The Agonist is a peer review refereed journal that features essays, interviews, and reviews as well as current translations of heretofore unavailable Nietzsche texts and rare,
obscure, or overlooked studies on Nietzsche’s thought or aspects of it that have received scant attention or been deemed marginal by the philosophical establishment.
The primary concern of The Agonist is with critical interrogations of Nietzsche’s aesthetics, which remain in demand of more significant attention. If art to Nietzsche “is the great stimulus to life,” there is no total valorization of it in his work. As Philip Pothen noted in Nietzsche and the Fate of Art, “Nietzsche’s suspicion concerning art is perhaps the greatest of any since Plato’s, and even, it might be said, including Plato’s.” If this is true, a revaluation of Nietzsche’s aesthetics is duly in order.
In the Nachlass, Nietzsche stated that his general task was “to show how life, philosophy, and art can have a deeper and familial relationship to each other, without philosophy becoming shallow and the life of the philosopher becoming untruthful” [KSA 8: 104]. Thus, although our principal concern is the aesthetic, the aesthetic is inseparable from the philosophic therefore from life. All dimensions of Nietzsche’s thought—classical, mythic, literary, poetic, sacred, ecstatic, etc.—are, we attest, interwoven in the most complex manner and therefore pertinent to our vision.
A further intention of The Agonist is to instigate and spur new modes of writing on Nietzsche in order to embrace and develop different methods of examining his thought, methods that incorporate notions of experimentation and riddling—to write, for instance, on Nietzsche as rabbinical scholars write on The Torah, surrounding a text with numerous conflicting interpretations that come to no resolution, reflecting a radical perspectivism that refuses to offer definitive conclusions. The ‘dangerous maybe’ and the ‘questionable question’ that Nietzsche brings to bear in his agons must, too, be brought to bear against his thought.
In order to enact one of the practices of writing that Nietzsche engaged in, The Agonist will include a section strictly devoted to exegesis. No journal on Nietzsche currently features such writing. This unique section will contain ruminative reflections on passages from Nietzsche’s oeuvre in the manner of the third essay of On the Genealogy of Morals: A Polemic. Its purpose is to foster the art of reading like a cow and writing with blood that Nietzsche struggled to instigate and that his work demands.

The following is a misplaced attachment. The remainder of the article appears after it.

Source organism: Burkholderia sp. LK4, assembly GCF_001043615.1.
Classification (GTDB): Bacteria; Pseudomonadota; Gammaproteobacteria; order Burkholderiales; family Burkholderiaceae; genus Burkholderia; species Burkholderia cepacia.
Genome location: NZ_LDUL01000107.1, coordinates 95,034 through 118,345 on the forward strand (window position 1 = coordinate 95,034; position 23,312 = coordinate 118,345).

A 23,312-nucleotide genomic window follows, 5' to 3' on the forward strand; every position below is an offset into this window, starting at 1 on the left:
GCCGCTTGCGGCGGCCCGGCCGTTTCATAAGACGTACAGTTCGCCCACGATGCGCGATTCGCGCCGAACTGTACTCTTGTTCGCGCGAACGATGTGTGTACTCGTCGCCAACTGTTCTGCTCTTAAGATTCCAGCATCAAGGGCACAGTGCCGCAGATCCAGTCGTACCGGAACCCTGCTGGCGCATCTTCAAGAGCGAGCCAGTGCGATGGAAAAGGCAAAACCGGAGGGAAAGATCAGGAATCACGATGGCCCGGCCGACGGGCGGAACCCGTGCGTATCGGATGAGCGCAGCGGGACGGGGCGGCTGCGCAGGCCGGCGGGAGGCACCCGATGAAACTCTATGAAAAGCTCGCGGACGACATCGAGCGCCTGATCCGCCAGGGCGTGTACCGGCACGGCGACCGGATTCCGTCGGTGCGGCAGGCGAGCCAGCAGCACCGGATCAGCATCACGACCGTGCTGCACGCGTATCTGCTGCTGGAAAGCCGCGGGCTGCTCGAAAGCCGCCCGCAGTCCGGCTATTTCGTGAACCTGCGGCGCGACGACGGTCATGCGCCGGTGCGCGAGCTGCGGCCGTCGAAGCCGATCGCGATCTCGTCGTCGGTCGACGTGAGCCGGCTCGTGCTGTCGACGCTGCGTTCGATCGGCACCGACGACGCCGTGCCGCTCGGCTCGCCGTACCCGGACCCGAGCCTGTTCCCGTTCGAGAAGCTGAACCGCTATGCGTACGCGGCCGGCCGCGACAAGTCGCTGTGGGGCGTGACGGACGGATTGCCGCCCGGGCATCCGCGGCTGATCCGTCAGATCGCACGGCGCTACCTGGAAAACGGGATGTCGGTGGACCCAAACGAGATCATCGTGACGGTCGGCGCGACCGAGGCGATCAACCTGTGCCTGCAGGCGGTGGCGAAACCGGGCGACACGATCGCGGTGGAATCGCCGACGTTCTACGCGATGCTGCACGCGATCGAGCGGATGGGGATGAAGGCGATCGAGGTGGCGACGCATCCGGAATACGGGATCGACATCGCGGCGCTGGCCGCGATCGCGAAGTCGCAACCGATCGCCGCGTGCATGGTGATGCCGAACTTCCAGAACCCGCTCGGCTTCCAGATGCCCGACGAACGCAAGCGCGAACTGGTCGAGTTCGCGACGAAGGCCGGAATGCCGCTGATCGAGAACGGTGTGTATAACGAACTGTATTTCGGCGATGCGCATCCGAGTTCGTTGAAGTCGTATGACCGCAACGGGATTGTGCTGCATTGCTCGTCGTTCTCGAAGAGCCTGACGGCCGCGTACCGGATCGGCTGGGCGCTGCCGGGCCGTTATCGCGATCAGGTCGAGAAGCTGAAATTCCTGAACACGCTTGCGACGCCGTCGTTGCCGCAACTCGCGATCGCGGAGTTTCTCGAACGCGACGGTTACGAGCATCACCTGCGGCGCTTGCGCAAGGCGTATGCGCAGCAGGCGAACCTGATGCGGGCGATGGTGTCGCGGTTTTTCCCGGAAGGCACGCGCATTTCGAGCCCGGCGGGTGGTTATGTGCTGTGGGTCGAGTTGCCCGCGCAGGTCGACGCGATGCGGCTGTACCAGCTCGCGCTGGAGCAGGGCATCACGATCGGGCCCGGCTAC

The Agonist will also publish reviews of works not directly concerned with Nietzsche that it considers relevant or of particular importance to its overall aesthetico-philosophic concerns. In the Archive section of essays, all previously published essays can be found.
The Agonist: A Nietzsche Circle Journal is seeking submissions. To submit work for The Agonist, please follow the Contributor's Guidelines for this site, and also read our Submission Policy. The Agonist is refereed peer review journal. If there is a book you wish to review, send us full details on the book (link to publisher’s page on the book, etc.) and one sample of a published book review you have written. Any work received that does not follow the appropriate guidelines will not be read. If you have any questions with regard to our guidelines or submission policy, contact us at firstname.lastname@example.org.
...The chapter “On Poets” in Thus Spoke Zarathustra reveals much about Nietzsche’s ideas on language and poetry. While being critical of poetry, poets and the abuse of language, Nietzsche fashioned himself to be a poet of a specific kind, the term ‘poet’ understood both in a limited and a broad sense.
...I argue that this conversation is taking place between two of his person-stages: the person-stage who has grown old and is now ending his own life, and the person-stage who has been reborn and is now entering childhood.